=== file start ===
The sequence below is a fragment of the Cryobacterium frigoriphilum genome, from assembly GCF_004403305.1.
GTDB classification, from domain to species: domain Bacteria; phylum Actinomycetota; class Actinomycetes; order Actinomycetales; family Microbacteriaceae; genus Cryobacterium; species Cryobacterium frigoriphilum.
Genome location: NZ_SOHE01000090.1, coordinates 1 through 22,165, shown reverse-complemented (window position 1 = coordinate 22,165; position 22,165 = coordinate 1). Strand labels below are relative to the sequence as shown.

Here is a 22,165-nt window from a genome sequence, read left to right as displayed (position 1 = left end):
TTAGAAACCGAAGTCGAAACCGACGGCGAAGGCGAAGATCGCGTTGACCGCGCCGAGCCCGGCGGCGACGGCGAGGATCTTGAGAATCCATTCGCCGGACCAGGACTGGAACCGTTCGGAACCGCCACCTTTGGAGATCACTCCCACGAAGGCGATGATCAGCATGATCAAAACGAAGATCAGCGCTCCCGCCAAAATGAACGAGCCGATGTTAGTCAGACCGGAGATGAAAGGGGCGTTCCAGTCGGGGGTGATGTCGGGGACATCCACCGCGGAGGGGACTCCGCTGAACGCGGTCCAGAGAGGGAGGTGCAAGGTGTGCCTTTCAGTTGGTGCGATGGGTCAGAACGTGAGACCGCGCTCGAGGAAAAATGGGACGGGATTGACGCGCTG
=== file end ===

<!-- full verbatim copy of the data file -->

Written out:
The sequence below is a fragment of the Cryobacterium frigoriphilum genome, from assembly GCF_004403305.1.
GTDB classification, from domain to species: domain Bacteria; phylum Actinomycetota; class Actinomycetes; order Actinomycetales; family Microbacteriaceae; genus Cryobacterium; species Cryobacterium frigoriphilum.
Genome location: NZ_SOHE01000090.1, coordinates 1 through 22,165, shown reverse-complemented (window position 1 = coordinate 22,165; position 22,165 = coordinate 1). Strand labels below are relative to the sequence as shown.

Here is a 22,165-nt window from a genome sequence, read left to right as displayed (position 1 = left end):
TTAGAAACCGAAGTCGAAACCGACGGCGAAGGCGAAGATCGCGTTGACCGCGCCGAGCCCGGCGGCGACGGCGAGGATCTTGAGAATCCATTCGCCGGACCAGGACTGGAACCGTTCGGAACCGCCACCTTTGGAGATCACTCCCACGAAGGCGATGATCAGCATGATCAAAACGAAGATCAGCGCTCCCGCCAAAATGAACGAGCCGATGTTAGTCAGACCGGAGATGAAAGGGGCGTTCCAGTCGGGGGTGATGTCGGGGACATCCACCGCGGAGGGGACTCCGCTGAACGCGGTCCAGAGAGGGAGGTGCAAGGTGTGCCTTTCAGTTGGTGCGATGGGTCAGAACGTGAGACCGCGCTCGAGGAAAAATGGGACGGGATTGACGCGCTG